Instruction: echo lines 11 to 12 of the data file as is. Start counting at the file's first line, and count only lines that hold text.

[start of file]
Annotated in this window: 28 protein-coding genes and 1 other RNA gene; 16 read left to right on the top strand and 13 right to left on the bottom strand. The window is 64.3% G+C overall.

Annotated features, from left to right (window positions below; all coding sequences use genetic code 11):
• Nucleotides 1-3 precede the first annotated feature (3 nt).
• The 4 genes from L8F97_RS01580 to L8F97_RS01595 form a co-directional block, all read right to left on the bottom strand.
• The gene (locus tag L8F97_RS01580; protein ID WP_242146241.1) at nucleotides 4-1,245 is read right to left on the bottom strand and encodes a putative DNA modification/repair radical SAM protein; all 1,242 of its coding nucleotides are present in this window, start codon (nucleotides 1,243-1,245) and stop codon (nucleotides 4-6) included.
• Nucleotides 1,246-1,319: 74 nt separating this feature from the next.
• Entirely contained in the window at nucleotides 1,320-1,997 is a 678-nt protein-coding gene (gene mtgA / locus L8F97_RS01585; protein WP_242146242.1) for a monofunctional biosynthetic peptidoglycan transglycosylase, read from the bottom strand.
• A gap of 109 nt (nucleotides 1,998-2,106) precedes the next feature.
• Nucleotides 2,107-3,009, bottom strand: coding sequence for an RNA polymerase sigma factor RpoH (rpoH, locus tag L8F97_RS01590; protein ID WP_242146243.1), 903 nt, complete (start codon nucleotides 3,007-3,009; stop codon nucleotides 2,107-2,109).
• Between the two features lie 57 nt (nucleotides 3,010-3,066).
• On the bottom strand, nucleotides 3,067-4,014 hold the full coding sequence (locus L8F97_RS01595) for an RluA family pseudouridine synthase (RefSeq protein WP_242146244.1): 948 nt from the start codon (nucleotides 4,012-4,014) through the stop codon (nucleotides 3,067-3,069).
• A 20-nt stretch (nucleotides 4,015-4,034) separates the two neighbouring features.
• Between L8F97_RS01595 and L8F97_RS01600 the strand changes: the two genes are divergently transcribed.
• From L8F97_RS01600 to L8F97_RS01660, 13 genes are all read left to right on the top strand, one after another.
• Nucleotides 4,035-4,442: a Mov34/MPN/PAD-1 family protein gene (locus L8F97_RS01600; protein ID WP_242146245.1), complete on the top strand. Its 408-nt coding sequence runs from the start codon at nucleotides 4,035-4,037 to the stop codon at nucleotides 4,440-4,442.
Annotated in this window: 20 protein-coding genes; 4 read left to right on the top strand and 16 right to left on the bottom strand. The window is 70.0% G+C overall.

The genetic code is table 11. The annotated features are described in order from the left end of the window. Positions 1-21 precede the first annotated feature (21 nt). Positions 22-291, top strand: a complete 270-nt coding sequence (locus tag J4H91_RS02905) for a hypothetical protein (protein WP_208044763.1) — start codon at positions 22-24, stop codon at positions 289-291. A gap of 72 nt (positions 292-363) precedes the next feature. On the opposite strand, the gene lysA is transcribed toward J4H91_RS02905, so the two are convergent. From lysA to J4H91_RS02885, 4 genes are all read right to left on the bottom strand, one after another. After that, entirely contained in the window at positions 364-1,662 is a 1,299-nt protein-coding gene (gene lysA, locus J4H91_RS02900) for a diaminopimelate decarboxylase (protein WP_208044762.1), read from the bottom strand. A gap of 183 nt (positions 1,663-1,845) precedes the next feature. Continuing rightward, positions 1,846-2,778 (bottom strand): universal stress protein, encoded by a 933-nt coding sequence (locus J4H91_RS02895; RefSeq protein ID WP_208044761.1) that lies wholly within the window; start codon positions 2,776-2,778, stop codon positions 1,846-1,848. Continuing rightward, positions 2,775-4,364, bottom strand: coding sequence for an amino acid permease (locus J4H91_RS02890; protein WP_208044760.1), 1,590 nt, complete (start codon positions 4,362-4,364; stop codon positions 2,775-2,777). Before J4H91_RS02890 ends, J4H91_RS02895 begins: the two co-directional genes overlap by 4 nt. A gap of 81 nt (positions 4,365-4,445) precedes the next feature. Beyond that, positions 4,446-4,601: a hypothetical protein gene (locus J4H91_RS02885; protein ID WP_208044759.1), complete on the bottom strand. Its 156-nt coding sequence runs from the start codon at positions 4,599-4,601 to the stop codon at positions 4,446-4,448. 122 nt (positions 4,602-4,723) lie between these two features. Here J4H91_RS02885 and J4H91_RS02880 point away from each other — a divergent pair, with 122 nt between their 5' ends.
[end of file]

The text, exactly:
• On the bottom strand, nucleotides 3,067-4,014 hold the full coding sequence (locus L8F97_RS01595) for an RluA family pseudouridine synthase (RefSeq protein WP_242146244.1): 948 nt from the start codon (nucleotides 4,012-4,014) through the stop codon (nucleotides 3,067-3,069).
• A 20-nt stretch (nucleotides 4,015-4,034) separates the two neighbouring features.